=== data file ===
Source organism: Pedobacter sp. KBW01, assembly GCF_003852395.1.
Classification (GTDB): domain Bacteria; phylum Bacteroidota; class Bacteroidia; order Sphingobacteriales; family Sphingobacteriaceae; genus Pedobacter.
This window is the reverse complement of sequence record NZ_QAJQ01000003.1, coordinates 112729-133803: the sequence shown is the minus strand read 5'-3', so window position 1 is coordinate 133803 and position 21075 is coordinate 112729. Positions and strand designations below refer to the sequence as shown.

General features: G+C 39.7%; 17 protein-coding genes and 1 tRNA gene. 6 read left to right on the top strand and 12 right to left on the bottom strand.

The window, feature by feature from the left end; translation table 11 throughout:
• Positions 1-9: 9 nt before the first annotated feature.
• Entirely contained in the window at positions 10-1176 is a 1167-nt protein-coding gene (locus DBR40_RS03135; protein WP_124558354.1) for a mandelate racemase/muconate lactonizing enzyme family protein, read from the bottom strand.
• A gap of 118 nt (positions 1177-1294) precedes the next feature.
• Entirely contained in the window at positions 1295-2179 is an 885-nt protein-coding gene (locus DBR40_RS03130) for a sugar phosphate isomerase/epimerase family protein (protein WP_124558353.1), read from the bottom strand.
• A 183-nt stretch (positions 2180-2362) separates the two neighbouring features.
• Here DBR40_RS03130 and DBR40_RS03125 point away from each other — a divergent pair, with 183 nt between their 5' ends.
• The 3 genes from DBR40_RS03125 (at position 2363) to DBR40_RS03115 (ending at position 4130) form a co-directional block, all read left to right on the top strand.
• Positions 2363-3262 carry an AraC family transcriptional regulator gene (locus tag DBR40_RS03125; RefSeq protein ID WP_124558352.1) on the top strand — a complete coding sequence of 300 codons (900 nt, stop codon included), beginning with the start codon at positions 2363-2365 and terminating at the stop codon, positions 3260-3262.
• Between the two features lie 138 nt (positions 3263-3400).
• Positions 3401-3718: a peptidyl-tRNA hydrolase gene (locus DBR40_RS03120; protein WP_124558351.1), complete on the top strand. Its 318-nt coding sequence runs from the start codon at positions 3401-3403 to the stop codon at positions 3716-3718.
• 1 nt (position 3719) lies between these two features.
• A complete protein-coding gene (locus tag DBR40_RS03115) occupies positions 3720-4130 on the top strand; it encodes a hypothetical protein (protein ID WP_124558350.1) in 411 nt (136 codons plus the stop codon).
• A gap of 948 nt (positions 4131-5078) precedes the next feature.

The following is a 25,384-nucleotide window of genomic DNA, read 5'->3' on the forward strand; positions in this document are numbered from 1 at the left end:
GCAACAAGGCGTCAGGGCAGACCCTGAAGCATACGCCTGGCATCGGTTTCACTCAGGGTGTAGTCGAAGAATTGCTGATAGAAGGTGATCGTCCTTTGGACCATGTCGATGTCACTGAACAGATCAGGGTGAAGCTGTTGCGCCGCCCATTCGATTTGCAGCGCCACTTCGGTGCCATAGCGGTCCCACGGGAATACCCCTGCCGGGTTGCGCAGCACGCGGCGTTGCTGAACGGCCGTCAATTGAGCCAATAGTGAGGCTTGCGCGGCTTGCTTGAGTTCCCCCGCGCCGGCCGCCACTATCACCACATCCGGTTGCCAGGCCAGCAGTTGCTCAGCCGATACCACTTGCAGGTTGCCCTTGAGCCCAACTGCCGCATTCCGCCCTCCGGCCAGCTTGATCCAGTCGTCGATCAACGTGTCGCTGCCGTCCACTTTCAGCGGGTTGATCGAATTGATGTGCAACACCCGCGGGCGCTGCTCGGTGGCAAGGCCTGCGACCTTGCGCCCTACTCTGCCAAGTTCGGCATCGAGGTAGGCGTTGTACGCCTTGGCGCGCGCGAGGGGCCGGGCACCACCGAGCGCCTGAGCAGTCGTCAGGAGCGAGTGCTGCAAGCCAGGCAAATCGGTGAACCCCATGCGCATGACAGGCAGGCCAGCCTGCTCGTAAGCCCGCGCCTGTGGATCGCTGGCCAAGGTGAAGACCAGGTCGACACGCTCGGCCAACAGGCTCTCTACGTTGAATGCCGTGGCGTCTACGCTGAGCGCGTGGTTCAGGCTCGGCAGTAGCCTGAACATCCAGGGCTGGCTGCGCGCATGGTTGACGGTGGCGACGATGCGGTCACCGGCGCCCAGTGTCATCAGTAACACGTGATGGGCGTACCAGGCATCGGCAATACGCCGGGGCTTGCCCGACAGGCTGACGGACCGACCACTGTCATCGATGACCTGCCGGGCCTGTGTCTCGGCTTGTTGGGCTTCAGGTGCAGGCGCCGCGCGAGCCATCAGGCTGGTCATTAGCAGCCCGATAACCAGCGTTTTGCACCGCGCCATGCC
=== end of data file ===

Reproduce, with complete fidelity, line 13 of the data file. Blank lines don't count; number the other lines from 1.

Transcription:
• Positions 2363-3262 carry an AraC family transcriptional regulator gene (locus tag DBR40_RS03125; RefSeq protein ID WP_124558352.1) on the top strand — a complete coding sequence of 300 codons (900 nt, stop codon included), beginning with the start codon at positions 2363-2365 and terminating at the stop codon, positions 3260-3262.